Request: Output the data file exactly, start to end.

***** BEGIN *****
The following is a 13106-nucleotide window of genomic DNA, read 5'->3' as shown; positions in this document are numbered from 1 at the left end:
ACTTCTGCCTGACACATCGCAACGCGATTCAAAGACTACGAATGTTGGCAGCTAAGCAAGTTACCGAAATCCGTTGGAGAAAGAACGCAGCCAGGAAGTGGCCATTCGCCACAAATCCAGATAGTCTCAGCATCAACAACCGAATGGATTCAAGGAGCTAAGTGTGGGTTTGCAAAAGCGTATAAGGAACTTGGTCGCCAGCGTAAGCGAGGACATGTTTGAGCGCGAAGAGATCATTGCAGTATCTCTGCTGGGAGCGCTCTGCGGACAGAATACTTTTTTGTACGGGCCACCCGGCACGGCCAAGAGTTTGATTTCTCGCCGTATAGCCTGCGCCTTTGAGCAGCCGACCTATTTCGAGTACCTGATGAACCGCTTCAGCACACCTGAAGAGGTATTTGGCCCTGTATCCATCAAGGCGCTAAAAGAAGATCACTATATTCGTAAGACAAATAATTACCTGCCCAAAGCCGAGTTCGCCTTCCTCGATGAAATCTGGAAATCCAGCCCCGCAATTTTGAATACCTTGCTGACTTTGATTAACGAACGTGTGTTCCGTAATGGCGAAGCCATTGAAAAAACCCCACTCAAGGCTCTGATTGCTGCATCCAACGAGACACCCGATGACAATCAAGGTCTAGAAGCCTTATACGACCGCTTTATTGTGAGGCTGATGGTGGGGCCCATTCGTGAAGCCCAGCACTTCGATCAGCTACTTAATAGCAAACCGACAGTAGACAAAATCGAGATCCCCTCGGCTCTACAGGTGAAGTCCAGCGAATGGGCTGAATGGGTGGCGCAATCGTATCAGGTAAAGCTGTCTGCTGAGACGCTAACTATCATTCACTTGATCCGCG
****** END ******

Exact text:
The following is a 13106-nucleotide window of genomic DNA, read 5'->3' as shown; positions in this document are numbered from 1 at the left end:
ACTTCTGCCTGACACATCGCAACGCGATTCAAAGACTACGAATGTTGGCAGCTAAGCAAGTTACCGAAATCCGTTGGAGAAAGAACGCAGCCAGGAAGTGGCCATTCGCCACAAATCCAGATAGTCTCAGCATCAACAACCGAATGGATTCAAGGAGCTAAGTGTGGGTTTGCAAAAGCGTATAAGGAACTTGGTCGCCAGCGTAAGCGAGGACATGTTTGAGCGCGAAGAGATCATTGCAGTATCTCTGCTGGGAGCGCTCTGCGGACAGAATACTTTTTTGTACGGGCCACCCGGCACGGCCAAGAGTTTGATTTCTCGCCGTATAGCCTGCGCCTTTGAGCAGCCGACCTATTTCGAGTACCTGATGAACCGCTTCAGCACACCTGAAGAGGTATTTGGCCCTGTATCCATCAAGGCGCTAAAAGAAGATCACTATATTCGTAAGACAAATAATTACCTGCCCAAAGCCGAGTTCGCCTTCCTCGATGAAATCTGGAAATCCAGCCCCGCAATTTTGAATACCTTGCTGACTTTGATTAACGAACGTGTGTTCCGTAATGGCGAAGCCATTGAAAAAACCCCACTCAAGGCTCTGATTGCTGCATCCAACGAGACACCCGATGACAATCAAGGTCTAGAAGCCTTATACGACCGCTTTATTGTGAGGCTGATGGTGGGGCCCATTCGTGAAGCCCAGCACTTCGATCAGCTACTTAATAGCAAACCGACAGTAGACAAAATCGAGATCCCCTCGGCTCTACAGGTGAAGTCCAGCGAATGGGCTGAATGGGTGGCGCAATCGTATCAGGTAAAGCTGTCTGCTGAGACGCTAACTATCATTCACTTGATCCGCG